Many painful returns: Coping with crummy gifts

Gee, you shouldn’t have. Happy Stock Photo/Shutterstock.com

Many painful returns: Coping with crummy gifts

What happens to the gifts you get? I’m not talking about the ones that you really adore. I mean the rest of them – the ones you can’t or don’t want to use, or even hate.

The problem doesn’t end when you’ve awkwardly thanked someone and thrown away the wrapping paper. In my case, I stowed an awful present from my dad in a closet for years. Whenever I looked at it, I got upset all over again.

That experience was one reason why I became a consumer researcher who studies gift giving. Based on my research, I have come to understand the price paid by the people who get unwelcome gifts.

Many costly returns

Painful gift giving falls into two categories. One is intentional and the other is accidental. Either way, it burdens friends and loved ones with unwanted stuff they may try to get rid of.

One common solution, at least for purchased gifts, is returning them. But even when the giver gets a refund or the recipient converts an eyesore into a pile of more useful cash, that still takes a toll.

Retail holiday sales amounted to an estimated US$720 billion in 2018, with about 10 percent of those purchases being returned.

She has no words. Dean Drobot/Shutterstock.com

Two rulebooks

To learn more about how people deal with gifts they don’t like, want or need, I teamed up with consumer behavior expert Leon G. Schiffman. We did 30 in-depth interviews individually with 15 couples to study what happens in those situations. I always began with the question, “Can you tell me about gift giving between you and your spouse?”

I also searched for the words “gift returns” on message boards at Babycenter.com and analyzed more than 500,000 relevant results.

With both approaches, I found that a lot of people, mostly women, want advice about returning gifts. I also saw that many people try to not let givers know about it.

Some people feel guilty about returning presents, but not everyone. It seems that people tend to follow one of what Schiffman and I call two gift-giving rulebooks.

One is economic. Some people just care about the monetary value of gifts. They don’t want to waste the giver’s money and effort so they try to swap out the gift for cash, credit or merchandise they want or need.

The other is symbolic. Some people see gifts as a means of communication. They fret about the message they may send by returning, exchanging, or otherwise getting rid of the gift. They worry about how the person who gave it to them might feel if they knew.

Faking it

Some people feel compelled to make use of unwelcome gifts out of concern for their friends or loved ones. That can cause trouble.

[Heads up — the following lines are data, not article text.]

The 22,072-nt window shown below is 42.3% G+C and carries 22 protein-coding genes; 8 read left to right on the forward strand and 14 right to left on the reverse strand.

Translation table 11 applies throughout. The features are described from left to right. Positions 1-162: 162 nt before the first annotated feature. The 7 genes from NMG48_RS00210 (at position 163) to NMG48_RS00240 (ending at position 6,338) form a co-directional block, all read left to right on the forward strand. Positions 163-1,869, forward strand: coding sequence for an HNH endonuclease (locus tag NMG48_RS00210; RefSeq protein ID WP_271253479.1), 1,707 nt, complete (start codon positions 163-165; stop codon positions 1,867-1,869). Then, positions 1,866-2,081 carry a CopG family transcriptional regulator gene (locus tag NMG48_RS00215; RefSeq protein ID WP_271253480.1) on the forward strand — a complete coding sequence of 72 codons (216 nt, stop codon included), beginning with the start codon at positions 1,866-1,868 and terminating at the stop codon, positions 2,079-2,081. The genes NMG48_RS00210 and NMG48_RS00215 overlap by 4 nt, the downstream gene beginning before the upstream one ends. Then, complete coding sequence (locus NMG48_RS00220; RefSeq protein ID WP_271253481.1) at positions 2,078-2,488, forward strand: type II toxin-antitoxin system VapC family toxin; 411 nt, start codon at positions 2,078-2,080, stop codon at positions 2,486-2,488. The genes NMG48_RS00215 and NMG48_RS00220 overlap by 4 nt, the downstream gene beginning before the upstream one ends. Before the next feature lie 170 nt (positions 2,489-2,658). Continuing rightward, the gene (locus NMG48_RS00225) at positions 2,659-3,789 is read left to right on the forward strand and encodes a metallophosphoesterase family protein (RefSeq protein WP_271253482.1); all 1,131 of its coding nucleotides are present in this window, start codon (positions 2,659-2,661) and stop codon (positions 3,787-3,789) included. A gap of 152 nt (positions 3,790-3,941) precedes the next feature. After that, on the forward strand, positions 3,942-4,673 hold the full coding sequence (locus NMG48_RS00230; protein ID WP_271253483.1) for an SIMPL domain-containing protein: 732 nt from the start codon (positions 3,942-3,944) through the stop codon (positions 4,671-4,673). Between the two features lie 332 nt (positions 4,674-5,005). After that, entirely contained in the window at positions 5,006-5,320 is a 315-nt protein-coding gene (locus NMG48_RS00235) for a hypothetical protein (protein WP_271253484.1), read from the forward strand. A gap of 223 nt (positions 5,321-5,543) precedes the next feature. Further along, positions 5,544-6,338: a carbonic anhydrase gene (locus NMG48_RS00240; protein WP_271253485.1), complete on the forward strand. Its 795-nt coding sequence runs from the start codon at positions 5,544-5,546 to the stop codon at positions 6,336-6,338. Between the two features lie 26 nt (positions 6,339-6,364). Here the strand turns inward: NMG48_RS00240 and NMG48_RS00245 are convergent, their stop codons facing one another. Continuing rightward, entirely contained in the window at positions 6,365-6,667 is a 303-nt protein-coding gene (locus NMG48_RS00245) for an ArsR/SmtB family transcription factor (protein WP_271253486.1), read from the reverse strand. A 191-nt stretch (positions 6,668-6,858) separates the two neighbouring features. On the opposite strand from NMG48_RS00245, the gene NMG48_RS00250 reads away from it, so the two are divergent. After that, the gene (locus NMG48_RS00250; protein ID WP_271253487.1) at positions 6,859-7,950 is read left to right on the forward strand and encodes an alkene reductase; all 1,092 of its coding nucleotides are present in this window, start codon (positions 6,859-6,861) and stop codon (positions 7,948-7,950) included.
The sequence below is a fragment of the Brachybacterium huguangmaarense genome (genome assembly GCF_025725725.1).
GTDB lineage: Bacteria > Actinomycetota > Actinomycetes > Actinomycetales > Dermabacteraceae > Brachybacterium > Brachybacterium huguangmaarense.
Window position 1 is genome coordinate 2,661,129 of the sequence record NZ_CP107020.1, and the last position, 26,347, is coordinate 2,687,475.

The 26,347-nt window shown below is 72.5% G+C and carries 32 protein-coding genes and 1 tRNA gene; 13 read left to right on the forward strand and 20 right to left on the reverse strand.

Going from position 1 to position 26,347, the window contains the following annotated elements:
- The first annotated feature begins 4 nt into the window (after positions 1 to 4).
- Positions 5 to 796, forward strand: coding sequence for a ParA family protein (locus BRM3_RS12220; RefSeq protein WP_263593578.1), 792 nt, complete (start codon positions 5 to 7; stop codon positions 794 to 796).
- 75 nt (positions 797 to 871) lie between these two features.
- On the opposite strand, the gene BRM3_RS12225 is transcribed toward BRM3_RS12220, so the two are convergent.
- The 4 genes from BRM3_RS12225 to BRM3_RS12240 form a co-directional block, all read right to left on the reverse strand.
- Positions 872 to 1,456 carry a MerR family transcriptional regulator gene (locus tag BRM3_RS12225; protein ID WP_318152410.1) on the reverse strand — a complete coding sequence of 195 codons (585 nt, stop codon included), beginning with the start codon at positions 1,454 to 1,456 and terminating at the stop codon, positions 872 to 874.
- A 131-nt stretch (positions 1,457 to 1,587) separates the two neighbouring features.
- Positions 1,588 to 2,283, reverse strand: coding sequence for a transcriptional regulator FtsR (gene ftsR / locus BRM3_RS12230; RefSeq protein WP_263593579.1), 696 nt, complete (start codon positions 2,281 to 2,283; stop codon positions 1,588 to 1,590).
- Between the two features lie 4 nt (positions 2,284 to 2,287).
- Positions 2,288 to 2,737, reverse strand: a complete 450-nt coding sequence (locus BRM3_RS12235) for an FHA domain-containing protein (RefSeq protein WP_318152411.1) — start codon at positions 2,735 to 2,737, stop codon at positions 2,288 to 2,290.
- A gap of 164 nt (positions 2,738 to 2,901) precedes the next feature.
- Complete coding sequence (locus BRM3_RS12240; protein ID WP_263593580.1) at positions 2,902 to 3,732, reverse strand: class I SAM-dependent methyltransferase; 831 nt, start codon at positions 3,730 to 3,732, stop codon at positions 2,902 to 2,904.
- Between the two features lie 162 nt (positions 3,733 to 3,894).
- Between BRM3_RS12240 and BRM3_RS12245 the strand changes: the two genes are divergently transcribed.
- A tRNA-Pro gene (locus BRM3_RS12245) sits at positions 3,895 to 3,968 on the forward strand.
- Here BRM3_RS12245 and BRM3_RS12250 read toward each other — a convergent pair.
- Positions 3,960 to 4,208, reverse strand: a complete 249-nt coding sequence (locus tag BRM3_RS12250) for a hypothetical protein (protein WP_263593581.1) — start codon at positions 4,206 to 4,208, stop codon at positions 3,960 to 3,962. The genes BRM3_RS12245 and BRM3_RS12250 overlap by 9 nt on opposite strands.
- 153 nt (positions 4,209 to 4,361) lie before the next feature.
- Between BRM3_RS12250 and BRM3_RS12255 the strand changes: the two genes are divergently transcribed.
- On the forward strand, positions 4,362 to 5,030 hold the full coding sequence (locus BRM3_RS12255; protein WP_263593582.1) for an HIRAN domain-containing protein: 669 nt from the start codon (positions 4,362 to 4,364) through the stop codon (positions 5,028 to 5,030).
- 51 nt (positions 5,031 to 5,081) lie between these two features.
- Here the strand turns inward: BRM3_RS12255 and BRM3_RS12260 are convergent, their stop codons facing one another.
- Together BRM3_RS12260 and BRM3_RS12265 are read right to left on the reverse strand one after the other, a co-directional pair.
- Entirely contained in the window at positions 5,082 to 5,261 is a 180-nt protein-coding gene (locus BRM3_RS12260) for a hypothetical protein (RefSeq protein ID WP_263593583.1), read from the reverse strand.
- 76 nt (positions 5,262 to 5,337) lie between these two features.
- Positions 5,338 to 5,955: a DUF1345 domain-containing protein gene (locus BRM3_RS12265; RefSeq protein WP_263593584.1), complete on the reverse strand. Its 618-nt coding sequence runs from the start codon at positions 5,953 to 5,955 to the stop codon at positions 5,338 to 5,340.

For example, a woman who gets a purse she hates for Christmas from her husband might not want to hurt his feelings by letting him know. She would then use it at least occasionally to give him the impression that she likes it. What options would she have to subtly let him know not to buy her another one for her birthday?

It depends on her rulebook.

For people in the symbolic camp, they have two options: use it or store it. The ones who take the storage option might go out of their way to still use the gift once in a while, taking the utmost care not to hurt the giver’s feelings.

The economic types are more practical.

When they are sure that the person who gave them an ugly purse for Christmas are also pragmatic, then they have no qualms about returning, exchanging, donating, selling or re-gifting the thing.

However, if they aren’t sure about how the giver might feel, they might be like the people I found seeking advice on the internet. They often ask questions such as whether they can return gifts purchased through Amazon or registries without the sender knowing, and if it’s rude to return gifts.

These questions indicate that recipients are concerned about how returning makes gift givers feel – usually not so good – and the giver’s feelings. However, they are also concerned about getting a gift’s monetary value. Common responses to questions about what else can be done when you can’t return something to a store without receipts include donate it, sell it, find another use for it, store it for later use or give it to someone else.

There seems to be a buffer period of time after which a stored item can be donated, sold or re-gifted without many qualms. The apparently sacred power of the gift ebbs over time, making it acceptable to ditch once it no longer seems like a gift.

Whatever etiquette you find appropriate in this situation, apps such as LetGo, Nextdoor and Decluttr can help too. These platforms offer avenues for selling unwanted items, whether it’s new or old.

There’s also ReturnRunners, a different kind of app. It helps you to hire someone, for a fee, to return gifts you wish you hadn’t gotten.